Parting shots as hawkish Bolton gets the boot

Top News | AP, AFP 12 Sep 2019

US President Donald Trump has abruptly forced out John Bolton, the hawkish national security adviser with whom he had strong disagreements on Iran, Afghanistan and many other global challenges.

The sudden shake-up marked the latest departure of a prominent voice of dissent from Trump's inner circle as he has grown less accepting of advice contrary to his instincts. It also comes at a trying moment for Trump on the world stage as he faces pressing decisions on difficult foreign policy issues.

Iran President Hassan Rouhani said Washington's "warmongering" was a failure as Teheran welcomed the sacking of Bolton. Rouhani also dismissed the prospect of a meeting with Trump at a time his administration is continuing to slap more crippling sanctions on the Islamic republic.

Russia said it did not expect any improvement in relations with Washington. "We don't think that the presence or dismissal of any single official, even such a senior one, can seriously influence adjustments to American foreign policy," Kremlin spokesman Dmitry Peskov said.

Tensions between Bolton, Trump's third national security adviser, and other officials have flared in recent months over influence in the president's orbit and how to manage his desire to negotiate with some of the world's most unsavory actors.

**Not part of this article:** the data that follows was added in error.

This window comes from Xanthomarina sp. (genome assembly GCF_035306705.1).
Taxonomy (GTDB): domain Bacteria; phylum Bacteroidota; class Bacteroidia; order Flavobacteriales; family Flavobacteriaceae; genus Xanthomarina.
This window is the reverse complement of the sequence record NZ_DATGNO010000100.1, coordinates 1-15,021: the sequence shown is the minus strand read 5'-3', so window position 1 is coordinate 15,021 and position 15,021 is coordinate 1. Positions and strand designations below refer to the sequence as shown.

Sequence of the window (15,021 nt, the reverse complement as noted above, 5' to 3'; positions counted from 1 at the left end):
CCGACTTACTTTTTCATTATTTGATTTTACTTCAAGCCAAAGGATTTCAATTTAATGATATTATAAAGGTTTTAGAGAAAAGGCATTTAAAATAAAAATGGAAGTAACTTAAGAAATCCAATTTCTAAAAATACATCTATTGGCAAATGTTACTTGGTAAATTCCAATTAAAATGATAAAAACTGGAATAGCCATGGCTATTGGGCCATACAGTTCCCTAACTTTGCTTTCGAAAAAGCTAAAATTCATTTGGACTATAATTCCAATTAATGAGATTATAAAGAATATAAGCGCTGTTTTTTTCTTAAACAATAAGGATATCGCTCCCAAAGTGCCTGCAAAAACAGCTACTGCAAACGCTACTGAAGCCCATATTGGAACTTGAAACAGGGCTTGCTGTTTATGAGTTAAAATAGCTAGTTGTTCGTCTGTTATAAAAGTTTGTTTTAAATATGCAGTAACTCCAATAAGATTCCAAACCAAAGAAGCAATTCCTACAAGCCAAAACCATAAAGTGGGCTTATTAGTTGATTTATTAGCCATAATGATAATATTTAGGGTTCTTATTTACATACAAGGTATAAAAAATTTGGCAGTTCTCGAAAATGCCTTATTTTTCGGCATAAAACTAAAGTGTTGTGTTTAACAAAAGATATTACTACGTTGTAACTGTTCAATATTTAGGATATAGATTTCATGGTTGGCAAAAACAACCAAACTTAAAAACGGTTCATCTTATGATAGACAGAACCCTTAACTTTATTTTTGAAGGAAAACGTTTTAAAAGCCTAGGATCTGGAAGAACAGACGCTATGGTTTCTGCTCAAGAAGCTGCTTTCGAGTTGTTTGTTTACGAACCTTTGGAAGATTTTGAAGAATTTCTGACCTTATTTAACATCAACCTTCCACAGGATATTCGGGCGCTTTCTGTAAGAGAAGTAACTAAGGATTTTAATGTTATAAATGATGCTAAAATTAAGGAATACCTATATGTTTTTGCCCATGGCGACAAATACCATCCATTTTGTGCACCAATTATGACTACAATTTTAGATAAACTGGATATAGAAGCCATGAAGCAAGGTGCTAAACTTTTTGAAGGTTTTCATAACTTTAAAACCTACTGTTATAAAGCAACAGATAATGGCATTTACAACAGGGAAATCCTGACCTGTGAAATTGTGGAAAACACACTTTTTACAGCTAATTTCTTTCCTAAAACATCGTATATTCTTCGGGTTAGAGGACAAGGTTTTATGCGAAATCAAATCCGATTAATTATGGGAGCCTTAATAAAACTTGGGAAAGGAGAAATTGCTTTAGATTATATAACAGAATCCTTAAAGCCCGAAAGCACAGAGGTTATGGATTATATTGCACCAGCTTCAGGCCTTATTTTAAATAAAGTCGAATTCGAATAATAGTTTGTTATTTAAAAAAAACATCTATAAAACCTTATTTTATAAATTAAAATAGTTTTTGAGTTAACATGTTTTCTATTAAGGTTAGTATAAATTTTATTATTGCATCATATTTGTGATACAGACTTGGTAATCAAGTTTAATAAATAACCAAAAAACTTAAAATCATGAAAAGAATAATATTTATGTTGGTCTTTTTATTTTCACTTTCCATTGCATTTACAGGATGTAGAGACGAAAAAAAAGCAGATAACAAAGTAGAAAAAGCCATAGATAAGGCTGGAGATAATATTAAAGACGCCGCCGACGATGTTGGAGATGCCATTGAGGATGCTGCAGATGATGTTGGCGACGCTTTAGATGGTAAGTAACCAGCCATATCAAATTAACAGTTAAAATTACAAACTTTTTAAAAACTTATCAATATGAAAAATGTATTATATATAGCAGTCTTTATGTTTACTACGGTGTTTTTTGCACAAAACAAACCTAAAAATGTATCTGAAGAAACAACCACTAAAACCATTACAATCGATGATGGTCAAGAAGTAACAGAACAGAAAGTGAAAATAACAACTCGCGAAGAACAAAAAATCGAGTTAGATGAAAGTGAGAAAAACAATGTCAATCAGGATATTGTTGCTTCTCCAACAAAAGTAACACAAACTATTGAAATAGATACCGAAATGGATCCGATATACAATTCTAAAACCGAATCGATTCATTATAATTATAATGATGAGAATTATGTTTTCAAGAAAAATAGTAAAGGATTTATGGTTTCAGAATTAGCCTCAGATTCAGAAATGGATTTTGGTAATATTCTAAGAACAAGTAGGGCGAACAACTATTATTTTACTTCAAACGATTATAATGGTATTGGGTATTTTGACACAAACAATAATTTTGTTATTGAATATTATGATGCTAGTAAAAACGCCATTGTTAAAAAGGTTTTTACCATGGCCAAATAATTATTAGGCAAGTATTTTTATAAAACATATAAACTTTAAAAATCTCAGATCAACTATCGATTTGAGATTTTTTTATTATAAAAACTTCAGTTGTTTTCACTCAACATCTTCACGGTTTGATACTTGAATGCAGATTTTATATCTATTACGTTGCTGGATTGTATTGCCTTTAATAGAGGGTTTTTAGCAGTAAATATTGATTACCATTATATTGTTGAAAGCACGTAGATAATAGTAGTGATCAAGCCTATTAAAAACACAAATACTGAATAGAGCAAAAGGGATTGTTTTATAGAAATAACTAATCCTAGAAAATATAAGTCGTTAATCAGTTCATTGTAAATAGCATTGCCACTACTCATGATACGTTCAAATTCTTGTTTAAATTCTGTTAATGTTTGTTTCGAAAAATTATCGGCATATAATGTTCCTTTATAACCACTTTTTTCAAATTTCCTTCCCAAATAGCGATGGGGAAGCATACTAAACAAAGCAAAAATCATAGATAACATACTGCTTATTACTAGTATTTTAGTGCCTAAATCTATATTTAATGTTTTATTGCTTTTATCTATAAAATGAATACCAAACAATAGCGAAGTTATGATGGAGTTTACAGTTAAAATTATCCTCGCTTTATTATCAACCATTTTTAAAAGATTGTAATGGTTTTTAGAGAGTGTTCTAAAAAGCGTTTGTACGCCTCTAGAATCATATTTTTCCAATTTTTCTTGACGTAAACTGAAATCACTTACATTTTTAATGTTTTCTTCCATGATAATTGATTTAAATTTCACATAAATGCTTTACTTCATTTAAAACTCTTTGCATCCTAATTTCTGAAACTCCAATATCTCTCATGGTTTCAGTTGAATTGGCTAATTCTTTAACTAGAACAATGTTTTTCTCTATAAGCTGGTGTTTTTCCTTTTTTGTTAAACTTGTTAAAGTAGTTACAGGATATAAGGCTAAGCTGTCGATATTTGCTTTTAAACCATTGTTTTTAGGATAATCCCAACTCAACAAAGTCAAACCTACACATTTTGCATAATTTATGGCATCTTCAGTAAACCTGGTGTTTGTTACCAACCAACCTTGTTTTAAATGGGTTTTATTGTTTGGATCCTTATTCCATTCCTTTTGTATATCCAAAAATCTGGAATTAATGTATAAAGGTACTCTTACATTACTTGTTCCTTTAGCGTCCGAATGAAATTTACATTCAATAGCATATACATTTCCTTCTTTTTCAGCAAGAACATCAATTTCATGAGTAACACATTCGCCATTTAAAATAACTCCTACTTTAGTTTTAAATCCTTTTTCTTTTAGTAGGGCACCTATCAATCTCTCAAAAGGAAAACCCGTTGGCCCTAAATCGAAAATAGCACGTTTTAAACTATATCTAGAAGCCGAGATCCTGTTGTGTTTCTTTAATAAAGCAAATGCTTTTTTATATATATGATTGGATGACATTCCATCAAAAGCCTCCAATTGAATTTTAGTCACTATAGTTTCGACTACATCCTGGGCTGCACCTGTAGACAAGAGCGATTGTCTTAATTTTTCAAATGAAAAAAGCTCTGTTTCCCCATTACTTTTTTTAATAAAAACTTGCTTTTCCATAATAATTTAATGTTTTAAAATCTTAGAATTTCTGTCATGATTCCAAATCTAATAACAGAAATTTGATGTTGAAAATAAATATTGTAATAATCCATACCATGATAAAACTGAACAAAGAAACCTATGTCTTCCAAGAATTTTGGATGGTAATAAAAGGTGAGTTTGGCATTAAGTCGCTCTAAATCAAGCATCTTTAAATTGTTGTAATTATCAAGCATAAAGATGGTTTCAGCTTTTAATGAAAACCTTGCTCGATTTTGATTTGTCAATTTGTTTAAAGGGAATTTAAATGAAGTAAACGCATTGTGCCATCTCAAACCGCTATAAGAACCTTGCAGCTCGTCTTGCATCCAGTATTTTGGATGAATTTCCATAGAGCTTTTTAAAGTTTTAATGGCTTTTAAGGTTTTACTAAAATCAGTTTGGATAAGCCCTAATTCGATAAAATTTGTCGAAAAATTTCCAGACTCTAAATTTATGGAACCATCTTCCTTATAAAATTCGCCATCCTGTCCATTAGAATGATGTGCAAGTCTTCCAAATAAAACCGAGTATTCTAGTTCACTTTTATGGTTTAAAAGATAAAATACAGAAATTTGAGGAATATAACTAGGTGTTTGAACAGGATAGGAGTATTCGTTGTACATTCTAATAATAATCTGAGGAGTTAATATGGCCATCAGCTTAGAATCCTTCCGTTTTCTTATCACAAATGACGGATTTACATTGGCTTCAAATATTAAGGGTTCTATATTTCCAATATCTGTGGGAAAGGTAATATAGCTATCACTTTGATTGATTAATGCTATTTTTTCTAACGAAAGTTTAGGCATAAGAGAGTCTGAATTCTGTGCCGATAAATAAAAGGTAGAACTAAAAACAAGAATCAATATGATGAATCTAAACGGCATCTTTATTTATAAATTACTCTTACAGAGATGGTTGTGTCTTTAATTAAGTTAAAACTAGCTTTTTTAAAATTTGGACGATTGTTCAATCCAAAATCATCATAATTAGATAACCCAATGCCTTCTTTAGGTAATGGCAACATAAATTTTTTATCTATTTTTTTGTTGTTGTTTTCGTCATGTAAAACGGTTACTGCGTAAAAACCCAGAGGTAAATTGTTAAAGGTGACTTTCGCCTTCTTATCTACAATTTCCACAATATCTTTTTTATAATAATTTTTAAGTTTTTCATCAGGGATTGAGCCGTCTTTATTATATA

Since joining the administration in the spring of last year, Bolton has espoused skepticism about Trump's whirlwind rapprochement with North Korea and recently has become a vocal internal critic of potential talks between Trump and leaders of Iran and Afghanistan's Taleban.

Bolton also broke with Trump with his vocal condemnation of Russia's global aggressions and last year he masterminded a quiet campaign with allies abroad to persuade Trump to keep US forces in Syria to counter the remnants of the Islamic State and Iranian influence in the region.

Bolton's maneuvering contrasted with former defense chief Jim Mattis' decision to instead resign over Trump's withdrawal announcement, which has been effectively reversed.

On Twitter, Trump and Bolton offered opposing accounts on the adviser's less-than-friendly departure, final shots for what had been a fractious relationship almost from the start.

Trump tweeted that he told Bolton on Monday night - US time - his services were no longer needed at the White House and Bolton submitted his resignation on Tuesday morning. Bolton responded in a tweet of his own that he offered to resign on Monday and Trump said, "Let's talk about it tomorrow."

Trump explained that he had disagreed strongly "with many of Bolton's suggestions as national security adviser, as did others in the administration.''

South Carolina senator Lindsey Graham, who had been traveling with Trump, said reports of Bolton's opposition to a now-scrapped weekend meeting with the Taleban at Camp David were "a bridge too far'' for Trump.

And one Republican familiar with the disagreements between Trump and Bolton said the adviser's opposition to a possible meeting between Trump and Iranian President Hassan Rouhani was a precipitating factor.

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